The End of Solitude by William Deresiewicz

864 words | 3 page(s)

This essay examines modern culture, specifically our desire as a society to avoid being alone and to use technology in order to ensure constant companionship, even if it’s only virtual (and often somewhat superficial). Deresiewicz also believes that this fear of solitude and its partner, anonymity, is the driving forces behind the current cult of celebrity. Today, it isn’t just movie stars who are famous or even reality stars like the Kardashians. Thanks to YouTube and Facebook, everyone can become “known” for something. There is no such thing as bad publicity, only the terror of no one paying attention.1

Deresiewicz is plainly troubled by this trend. He expresses the opinion that not only is technology “taking away our privacy and our concentration, but it is taking away our ability to be alone.”1 He offers examples of teenagers who send thousands of text messages each month, of students he knows who cannot be alone even when they’re supposed to concentrating on studying. He acknowledges that this trend started decades ago, thanks to the telephone and the television, the two great electronic inventions of his generation. At the same time, he points out how computers and the ubiquitous smart phone have taken our fondness for electronic stimulation and turned it into an obsession, with the unfortunate result of creating a world where people are easily bored and almost totally unable to go within themselves for either intellectual or spiritual benefits.1

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It can be argued that Deresiewicz is correct in fearing that the modern plugged-in society no longer allows for the wisdom of the hermit or the mystic. It can also be argued that even leaving aside all spiritual benefits, new technology is isolating us even as we long to be connected. However, there is always the possibility that Deresiewicz is playing Chicken Little. The sky didn’t fall when the automobile and the movie theater changed social interaction forever; it didn’t fall when families quit playing Chinese checkers every evening and gathered around the television instead. Perhaps this trend is nothing more than societal growing pains.

Is there a danger that the current plugged-in society will eliminate mystics or religious seekers? It’s hard to make that argument. From the Dali Lama to Catholic theologians, there are still people who seek within themselves for spiritual enlightenment, whether that involves traditional Christian teachings, Buddhism, Hinduism, or something as relatively new and “fashionable” as Kabbalah.2 Even in the Middle Ages, for every figure as Julian of Norwich and St. Theresa of Avila, practicing recluses who communed with God and wrote about their experiences, there were tens of thousands of ordinary people who were simply trying to stay alive.3 Of course, it should be noted that many of these individuals were illiterate, and Deresiewicz makes a definite connection between literacy and the quest for “the divine voice” as he calls it.1 If all those peasants had been able to read, perhaps they would have focused more on the invisible and less on the physical world.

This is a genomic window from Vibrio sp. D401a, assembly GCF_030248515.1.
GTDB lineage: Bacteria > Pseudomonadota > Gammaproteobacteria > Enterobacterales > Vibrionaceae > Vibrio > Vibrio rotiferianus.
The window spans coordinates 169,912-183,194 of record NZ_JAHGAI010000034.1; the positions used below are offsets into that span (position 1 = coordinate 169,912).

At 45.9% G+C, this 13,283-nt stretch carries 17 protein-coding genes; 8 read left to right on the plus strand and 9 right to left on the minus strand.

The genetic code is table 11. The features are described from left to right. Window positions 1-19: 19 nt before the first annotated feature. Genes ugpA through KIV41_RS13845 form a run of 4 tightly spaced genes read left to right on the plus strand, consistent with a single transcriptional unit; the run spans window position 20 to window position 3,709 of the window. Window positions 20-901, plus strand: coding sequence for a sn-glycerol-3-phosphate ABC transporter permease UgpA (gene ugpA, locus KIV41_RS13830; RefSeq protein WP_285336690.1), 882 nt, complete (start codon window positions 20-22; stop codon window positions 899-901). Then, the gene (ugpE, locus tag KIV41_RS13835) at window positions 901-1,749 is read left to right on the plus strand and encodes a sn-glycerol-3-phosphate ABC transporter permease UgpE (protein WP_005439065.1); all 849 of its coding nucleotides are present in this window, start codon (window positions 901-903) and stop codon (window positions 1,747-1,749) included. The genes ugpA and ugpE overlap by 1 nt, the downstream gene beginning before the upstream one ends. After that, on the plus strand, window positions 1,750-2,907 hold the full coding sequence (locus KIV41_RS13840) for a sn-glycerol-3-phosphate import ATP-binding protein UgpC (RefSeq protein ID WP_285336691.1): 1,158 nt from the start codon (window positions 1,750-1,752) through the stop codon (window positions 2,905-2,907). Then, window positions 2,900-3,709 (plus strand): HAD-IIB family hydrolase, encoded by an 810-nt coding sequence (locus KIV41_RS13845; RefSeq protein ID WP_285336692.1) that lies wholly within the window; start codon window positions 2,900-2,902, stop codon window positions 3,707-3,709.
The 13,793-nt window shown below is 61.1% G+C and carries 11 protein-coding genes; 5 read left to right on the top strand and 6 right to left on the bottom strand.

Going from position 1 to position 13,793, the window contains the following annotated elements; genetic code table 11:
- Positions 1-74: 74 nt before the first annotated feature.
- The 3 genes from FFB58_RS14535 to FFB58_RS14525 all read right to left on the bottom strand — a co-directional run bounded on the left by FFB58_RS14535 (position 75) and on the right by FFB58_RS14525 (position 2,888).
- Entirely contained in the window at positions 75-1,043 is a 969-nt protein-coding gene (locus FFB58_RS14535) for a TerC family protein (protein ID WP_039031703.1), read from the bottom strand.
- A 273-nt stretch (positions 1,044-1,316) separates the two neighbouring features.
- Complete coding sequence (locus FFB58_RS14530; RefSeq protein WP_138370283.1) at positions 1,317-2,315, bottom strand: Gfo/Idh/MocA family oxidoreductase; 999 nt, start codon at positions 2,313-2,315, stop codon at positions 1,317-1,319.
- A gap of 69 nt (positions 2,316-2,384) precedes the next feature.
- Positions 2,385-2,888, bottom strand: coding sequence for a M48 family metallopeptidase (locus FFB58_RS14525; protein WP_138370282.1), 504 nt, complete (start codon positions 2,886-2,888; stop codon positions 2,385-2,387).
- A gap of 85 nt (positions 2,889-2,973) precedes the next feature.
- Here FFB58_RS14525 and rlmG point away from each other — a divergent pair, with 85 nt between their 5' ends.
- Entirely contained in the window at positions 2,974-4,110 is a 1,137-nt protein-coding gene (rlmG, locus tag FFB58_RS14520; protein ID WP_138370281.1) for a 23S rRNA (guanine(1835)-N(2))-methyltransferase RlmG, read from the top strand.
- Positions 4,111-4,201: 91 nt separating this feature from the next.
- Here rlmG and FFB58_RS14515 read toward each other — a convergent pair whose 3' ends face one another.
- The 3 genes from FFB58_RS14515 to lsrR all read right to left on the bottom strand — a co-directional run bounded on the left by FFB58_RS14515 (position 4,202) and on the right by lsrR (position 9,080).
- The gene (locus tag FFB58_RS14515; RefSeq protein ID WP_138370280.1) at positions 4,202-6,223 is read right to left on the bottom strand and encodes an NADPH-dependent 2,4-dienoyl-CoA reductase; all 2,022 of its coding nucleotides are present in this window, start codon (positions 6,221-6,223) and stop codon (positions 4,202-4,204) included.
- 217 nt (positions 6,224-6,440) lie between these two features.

Leaving aside the issue of spirituality, Deresiewicz continues sounding the alarm, blaming suburbanization for the new threat of loneliness and the accompanying boredom that often results. He notes with some validity that instead of neighborhoods where kids go out to play, we have gradually created individual houses separated by big yards, each containing a child or two tethered to a television screen or a computer.1 Deresiewicz goes on to observe that even though technology can bring people together, too often nowadays, it becomes a numbers’ game. How has the most friends on Facebook? Whose video has the most hits on YouTube? He is right in observing that, “Visibility secures self-esteem, becoming a substitute, twice removed, for genuine connection.”1 He voices the concern that while people in their 30’s and 40’s at least still want genuine intimacy, the next generation after them may become completely comfortable with living in a virtual social group, never alone, but never touching, either.1

However, is this picture truly as dark as Deresiewicz would like to paint it? He admits, “Solitude isn’t easy and it isn’t for everyone. It has undoubtedly never been the province of more than a few.”1 Just as the mystics of the Middle Ages and later thinkers such as Thoreau made the conscious decision to separate themselves from the herd, it is not likely that today’s philosophers and seekers after truth make the same conscious choice? It’s certainly true that some people take being connected to an extreme. At the same time, there is also data that indicates that once the novelty of new platforms for social media wears off, the number of users begins to decline rapidly. Both Facebook and Twitter are dealing with this issue, and how many people have a MySpace page today? 4 If familiarity breeds contempt, then social media in its present form is doomed. While Deresiewicz makes some valid points, people who crave solitude will still find it, just as people who need to feel connected will continue to seek out ways to do so. Our society still offers a place for both the introvert and the extrovert, the thinker and the socializer.

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